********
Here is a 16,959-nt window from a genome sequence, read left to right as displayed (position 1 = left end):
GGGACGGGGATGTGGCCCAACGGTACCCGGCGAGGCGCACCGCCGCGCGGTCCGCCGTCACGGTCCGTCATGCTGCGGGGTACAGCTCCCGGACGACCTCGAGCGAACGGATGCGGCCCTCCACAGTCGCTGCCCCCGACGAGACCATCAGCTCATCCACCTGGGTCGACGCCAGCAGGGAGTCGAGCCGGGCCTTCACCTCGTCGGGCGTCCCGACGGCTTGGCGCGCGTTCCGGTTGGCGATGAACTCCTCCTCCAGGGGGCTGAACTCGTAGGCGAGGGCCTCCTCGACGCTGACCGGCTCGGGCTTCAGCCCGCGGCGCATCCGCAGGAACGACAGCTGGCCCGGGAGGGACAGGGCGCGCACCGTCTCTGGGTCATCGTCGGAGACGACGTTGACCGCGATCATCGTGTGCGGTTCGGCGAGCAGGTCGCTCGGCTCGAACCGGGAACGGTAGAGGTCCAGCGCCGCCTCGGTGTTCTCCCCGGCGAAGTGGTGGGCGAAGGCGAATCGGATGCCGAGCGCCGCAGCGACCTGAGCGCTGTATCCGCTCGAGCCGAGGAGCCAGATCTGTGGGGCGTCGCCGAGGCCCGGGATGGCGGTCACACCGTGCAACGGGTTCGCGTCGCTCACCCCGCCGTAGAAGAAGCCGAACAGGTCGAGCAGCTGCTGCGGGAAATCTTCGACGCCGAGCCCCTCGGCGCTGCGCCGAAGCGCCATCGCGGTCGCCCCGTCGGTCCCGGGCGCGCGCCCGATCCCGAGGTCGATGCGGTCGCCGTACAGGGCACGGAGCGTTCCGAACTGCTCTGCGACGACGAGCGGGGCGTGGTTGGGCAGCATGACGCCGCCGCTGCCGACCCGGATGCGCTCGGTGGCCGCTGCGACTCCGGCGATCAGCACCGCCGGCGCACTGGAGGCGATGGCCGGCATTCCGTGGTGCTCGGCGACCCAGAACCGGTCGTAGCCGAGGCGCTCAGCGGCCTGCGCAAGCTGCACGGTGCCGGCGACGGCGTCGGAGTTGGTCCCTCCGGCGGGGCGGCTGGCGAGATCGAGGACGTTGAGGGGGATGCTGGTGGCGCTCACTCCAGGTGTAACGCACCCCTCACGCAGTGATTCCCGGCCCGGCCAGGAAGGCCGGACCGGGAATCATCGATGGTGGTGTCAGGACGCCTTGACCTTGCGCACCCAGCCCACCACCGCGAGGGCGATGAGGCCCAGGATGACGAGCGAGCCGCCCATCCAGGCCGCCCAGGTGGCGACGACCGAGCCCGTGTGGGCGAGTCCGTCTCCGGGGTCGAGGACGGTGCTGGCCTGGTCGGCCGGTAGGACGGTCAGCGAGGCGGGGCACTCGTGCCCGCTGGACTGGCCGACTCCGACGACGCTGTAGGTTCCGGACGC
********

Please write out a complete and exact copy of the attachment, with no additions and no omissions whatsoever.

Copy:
Here is a 16,959-nt window from a genome sequence, read left to right as displayed (position 1 = left end):
GGGACGGGGATGTGGCCCAACGGTACCCGGCGAGGCGCACCGCCGCGCGGTCCGCCGTCACGGTCCGTCATGCTGCGGGGTACAGCTCCCGGACGACCTCGAGCGAACGGATGCGGCCCTCCACAGTCGCTGCCCCCGACGAGACCATCAGCTCATCCACCTGGGTCGACGCCAGCAGGGAGTCGAGCCGGGCCTTCACCTCGTCGGGCGTCCCGACGGCTTGGCGCGCGTTCCGGTTGGCGATGAACTCCTCCTCCAGGGGGCTGAACTCGTAGGCGAGGGCCTCCTCGACGCTGACCGGCTCGGGCTTCAGCCCGCGGCGCATCCGCAGGAACGACAGCTGGCCCGGGAGGGACAGGGCGCGCACCGTCTCTGGGTCATCGTCGGAGACGACGTTGACCGCGATCATCGTGTGCGGTTCGGCGAGCAGGTCGCTCGGCTCGAACCGGGAACGGTAGAGGTCCAGCGCCGCCTCGGTGTTCTCCCCGGCGAAGTGGTGGGCGAAGGCGAATCGGATGCCGAGCGCCGCAGCGACCTGAGCGCTGTATCCGCTCGAGCCGAGGAGCCAGATCTGTGGGGCGTCGCCGAGGCCCGGGATGGCGGTCACACCGTGCAACGGGTTCGCGTCGCTCACCCCGCCGTAGAAGAAGCCGAACAGGTCGAGCAGCTGCTGCGGGAAATCTTCGACGCCGAGCCCCTCGGCGCTGCGCCGAAGCGCCATCGCGGTCGCCCCGTCGGTCCCGGGCGCGCGCCCGATCCCGAGGTCGATGCGGTCGCCGTACAGGGCACGGAGCGTTCCGAACTGCTCTGCGACGACGAGCGGGGCGTGGTTGGGCAGCATGACGCCGCCGCTGCCGACCCGGATGCGCTCGGTGGCCGCTGCGACTCCGGCGATCAGCACCGCCGGCGCACTGGAGGCGATGGCCGGCATTCCGTGGTGCTCGGCGACCCAGAACCGGTCGTAGCCGAGGCGCTCAGCGGCCTGCGCAAGCTGCACGGTGCCGGCGACGGCGTCGGAGTTGGTCCCTCCGGCGGGGCGGCTGGCGAGATCGAGGACGTTGAGGGGGATGCTGGTGGCGCTCACTCCAGGTGTAACGCACCCCTCACGCAGTGATTCCCGGCCCGGCCAGGAAGGCCGGACCGGGAATCATCGATGGTGGTGTCAGGACGCCTTGACCTTGCGCACCCAGCCCACCACCGCGAGGGCGATGAGGCCCAGGATGACGAGCGAGCCGCCCATCCAGGCCGCCCAGGTGGCGACGACCGAGCCCGTGTGGGCGAGTCCGTCTCCGGGGTCGAGGACGGTGCTGGCCTGGTCGGCCGGTAGGACGGTCAGCGAGGCGGGGCACTCGTGCCCGCTGGACTGGCCGACTCCGACGACGCTGTAGGTTCCGGACGC